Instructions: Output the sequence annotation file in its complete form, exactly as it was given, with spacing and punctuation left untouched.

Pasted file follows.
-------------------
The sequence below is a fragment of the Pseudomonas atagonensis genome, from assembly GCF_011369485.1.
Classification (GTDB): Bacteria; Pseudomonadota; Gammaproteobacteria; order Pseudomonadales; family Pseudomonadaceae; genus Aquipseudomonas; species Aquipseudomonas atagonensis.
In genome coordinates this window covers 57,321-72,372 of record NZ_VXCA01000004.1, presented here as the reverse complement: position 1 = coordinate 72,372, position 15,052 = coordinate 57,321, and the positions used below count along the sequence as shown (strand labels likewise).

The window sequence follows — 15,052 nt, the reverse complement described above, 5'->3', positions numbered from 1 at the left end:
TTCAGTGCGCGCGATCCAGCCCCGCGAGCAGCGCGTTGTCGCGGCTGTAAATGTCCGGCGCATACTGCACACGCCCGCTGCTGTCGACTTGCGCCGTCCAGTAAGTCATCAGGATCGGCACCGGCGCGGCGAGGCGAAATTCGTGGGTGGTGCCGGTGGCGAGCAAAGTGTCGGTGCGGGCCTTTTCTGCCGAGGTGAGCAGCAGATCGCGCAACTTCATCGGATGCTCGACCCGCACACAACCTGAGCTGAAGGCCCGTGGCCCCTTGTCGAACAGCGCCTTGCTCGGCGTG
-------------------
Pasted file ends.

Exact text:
The sequence below is a fragment of the Pseudomonas atagonensis genome, from assembly GCF_011369485.1.
Classification (GTDB): Bacteria; Pseudomonadota; Gammaproteobacteria; order Pseudomonadales; family Pseudomonadaceae; genus Aquipseudomonas; species Aquipseudomonas atagonensis.
In genome coordinates this window covers 57,321-72,372 of record NZ_VXCA01000004.1, presented here as the reverse complement: position 1 = coordinate 72,372, position 15,052 = coordinate 57,321, and the positions used below count along the sequence as shown (strand labels likewise).

The window sequence follows — 15,052 nt, the reverse complement described above, 5'->3', positions numbered from 1 at the left end:
TTCAGTGCGCGCGATCCAGCCCCGCGAGCAGCGCGTTGTCGCGGCTGTAAATGTCCGGCGCATACTGCACACGCCCGCTGCTGTCGACTTGCGCCGTCCAGTAAGTCATCAGGATCGGCACCGGCGCGGCGAGGCGAAATTCGTGGGTGGTGCCGGTGGCGAGCAAAGTGTCGGTGCGGGCCTTTTCTGCCGAGGTGAGCAGCAGATCGCGCAACTTCATCGGATGCTCGACCCGCACACAACCTGAGCTGAAGGCCCGTGGCCCCTTGTCGAACAGCGCCTTGCTCGGCGTG